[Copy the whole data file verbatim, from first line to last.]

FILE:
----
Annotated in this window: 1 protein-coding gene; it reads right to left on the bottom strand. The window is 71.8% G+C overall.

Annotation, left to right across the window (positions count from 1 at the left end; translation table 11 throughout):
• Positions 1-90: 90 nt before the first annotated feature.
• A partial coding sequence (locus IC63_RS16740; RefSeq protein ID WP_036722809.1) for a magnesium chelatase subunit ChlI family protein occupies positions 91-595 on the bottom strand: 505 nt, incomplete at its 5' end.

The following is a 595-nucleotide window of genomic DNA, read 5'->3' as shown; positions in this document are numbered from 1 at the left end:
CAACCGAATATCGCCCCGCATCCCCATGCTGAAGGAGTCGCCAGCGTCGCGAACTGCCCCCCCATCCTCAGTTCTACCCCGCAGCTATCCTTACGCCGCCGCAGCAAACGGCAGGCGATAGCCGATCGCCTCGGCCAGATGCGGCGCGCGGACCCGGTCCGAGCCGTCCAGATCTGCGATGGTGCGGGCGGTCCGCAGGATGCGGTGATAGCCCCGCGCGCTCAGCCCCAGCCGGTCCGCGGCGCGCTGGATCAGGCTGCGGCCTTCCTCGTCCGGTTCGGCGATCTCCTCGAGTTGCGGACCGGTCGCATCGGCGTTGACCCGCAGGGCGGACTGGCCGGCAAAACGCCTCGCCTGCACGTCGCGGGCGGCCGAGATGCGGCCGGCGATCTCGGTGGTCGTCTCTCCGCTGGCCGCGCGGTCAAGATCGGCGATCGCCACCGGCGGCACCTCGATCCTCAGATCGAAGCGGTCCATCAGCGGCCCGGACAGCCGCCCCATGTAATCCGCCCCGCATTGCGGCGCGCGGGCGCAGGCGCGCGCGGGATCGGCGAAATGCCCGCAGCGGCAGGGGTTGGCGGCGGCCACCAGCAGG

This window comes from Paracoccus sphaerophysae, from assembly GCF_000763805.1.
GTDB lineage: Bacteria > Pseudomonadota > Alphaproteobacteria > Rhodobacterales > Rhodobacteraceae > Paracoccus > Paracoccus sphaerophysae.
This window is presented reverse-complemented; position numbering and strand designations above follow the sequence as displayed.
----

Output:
Annotated in this window: 1 protein-coding gene; it reads right to left on the bottom strand. The window is 71.8% G+C overall.

Annotation, left to right across the window (positions count from 1 at the left end; translation table 11 throughout):
• Positions 1-90: 90 nt before the first annotated feature.
• A partial coding sequence (locus IC63_RS16740; RefSeq protein ID WP_036722809.1) for a magnesium chelatase subunit ChlI family protein occupies positions 91-595 on the bottom strand: 505 nt, incomplete at its 5' end.

The following is a 595-nucleotide window of genomic DNA, read 5'->3' as shown; positions in this document are numbered from 1 at the left end:
CAACCGAATATCGCCCCGCATCCCCATGCTGAAGGAGTCGCCAGCGTCGCGAACTGCCCCCCCATCCTCAGTTCTACCCCGCAGCTATCCTTACGCCGCCGCAGCAAACGGCAGGCGATAGCCGATCGCCTCGGCCAGATGCGGCGCGCGGACCCGGTCCGAGCCGTCCAGATCTGCGATGGTGCGGGCGGTCCGCAGGATGCGGTGATAGCCCCGCGCGCTCAGCCCCAGCCGGTCCGCGGCGCGCTGGATCAGGCTGCGGCCTTCCTCGTCCGGTTCGGCGATCTCCTCGAGTTGCGGACCGGTCGCATCGGCGTTGACCCGCAGGGCGGACTGGCCGGCAAAACGCCTCGCCTGCACGTCGCGGGCGGCCGAGATGCGGCCGGCGATCTCGGTGGTCGTCTCTCCGCTGGCCGCGCGGTCAAGATCGGCGATCGCCACCGGCGGCACCTCGATCCTCAGATCGAAGCGGTCCATCAGCGGCCCGGACAGCCGCCCCATGTAATCCGCCCCGCATTGCGGCGCGCGGGCGCAGGCGCGCGCGGGATCGGCGAAATGCCCGCAGCGGCAGGGGTTGGCGGCGGCCACCAGCAGG

This window comes from Paracoccus sphaerophysae, from assembly GCF_000763805.1.
GTDB lineage: Bacteria > Pseudomonadota > Alphaproteobacteria > Rhodobacterales > Rhodobacteraceae > Paracoccus > Paracoccus sphaerophysae.
This window is presented reverse-complemented; position numbering and strand designations above follow the sequence as displayed.